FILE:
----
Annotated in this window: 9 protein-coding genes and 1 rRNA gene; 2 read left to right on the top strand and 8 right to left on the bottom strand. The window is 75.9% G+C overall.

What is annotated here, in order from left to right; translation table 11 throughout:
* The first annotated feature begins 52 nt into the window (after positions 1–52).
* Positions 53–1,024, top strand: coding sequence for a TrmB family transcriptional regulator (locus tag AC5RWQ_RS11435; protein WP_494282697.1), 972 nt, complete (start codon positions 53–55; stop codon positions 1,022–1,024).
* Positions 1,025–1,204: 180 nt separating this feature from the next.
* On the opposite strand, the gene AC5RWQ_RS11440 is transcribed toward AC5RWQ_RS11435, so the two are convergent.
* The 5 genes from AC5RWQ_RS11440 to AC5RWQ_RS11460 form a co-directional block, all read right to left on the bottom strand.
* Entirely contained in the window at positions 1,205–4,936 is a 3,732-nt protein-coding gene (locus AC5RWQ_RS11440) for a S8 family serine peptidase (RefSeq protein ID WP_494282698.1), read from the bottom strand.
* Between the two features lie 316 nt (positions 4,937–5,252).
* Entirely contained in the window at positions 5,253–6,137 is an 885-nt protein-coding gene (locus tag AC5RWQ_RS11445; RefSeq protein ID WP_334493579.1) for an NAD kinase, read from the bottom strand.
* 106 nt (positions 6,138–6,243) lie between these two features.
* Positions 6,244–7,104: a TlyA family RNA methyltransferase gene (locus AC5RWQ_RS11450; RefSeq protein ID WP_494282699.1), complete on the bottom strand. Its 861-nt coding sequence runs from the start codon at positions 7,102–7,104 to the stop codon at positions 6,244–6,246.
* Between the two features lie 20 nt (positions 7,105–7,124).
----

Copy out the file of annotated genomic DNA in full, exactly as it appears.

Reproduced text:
Annotated in this window: 9 protein-coding genes and 1 rRNA gene; 2 read left to right on the top strand and 8 right to left on the bottom strand. The window is 75.9% G+C overall.

What is annotated here, in order from left to right; translation table 11 throughout:
* The first annotated feature begins 52 nt into the window (after positions 1–52).
* Positions 53–1,024, top strand: coding sequence for a TrmB family transcriptional regulator (locus tag AC5RWQ_RS11435; protein WP_494282697.1), 972 nt, complete (start codon positions 53–55; stop codon positions 1,022–1,024).
* Positions 1,025–1,204: 180 nt separating this feature from the next.
* On the opposite strand, the gene AC5RWQ_RS11440 is transcribed toward AC5RWQ_RS11435, so the two are convergent.
* The 5 genes from AC5RWQ_RS11440 to AC5RWQ_RS11460 form a co-directional block, all read right to left on the bottom strand.
* Entirely contained in the window at positions 1,205–4,936 is a 3,732-nt protein-coding gene (locus AC5RWQ_RS11440) for a S8 family serine peptidase (RefSeq protein ID WP_494282698.1), read from the bottom strand.
* Between the two features lie 316 nt (positions 4,937–5,252).
* Entirely contained in the window at positions 5,253–6,137 is an 885-nt protein-coding gene (locus tag AC5RWQ_RS11445; RefSeq protein ID WP_334493579.1) for an NAD kinase, read from the bottom strand.
* 106 nt (positions 6,138–6,243) lie between these two features.
* Positions 6,244–7,104: a TlyA family RNA methyltransferase gene (locus AC5RWQ_RS11450; RefSeq protein ID WP_494282699.1), complete on the bottom strand. Its 861-nt coding sequence runs from the start codon at positions 7,102–7,104 to the stop codon at positions 6,244–6,246.
* Between the two features lie 20 nt (positions 7,105–7,124).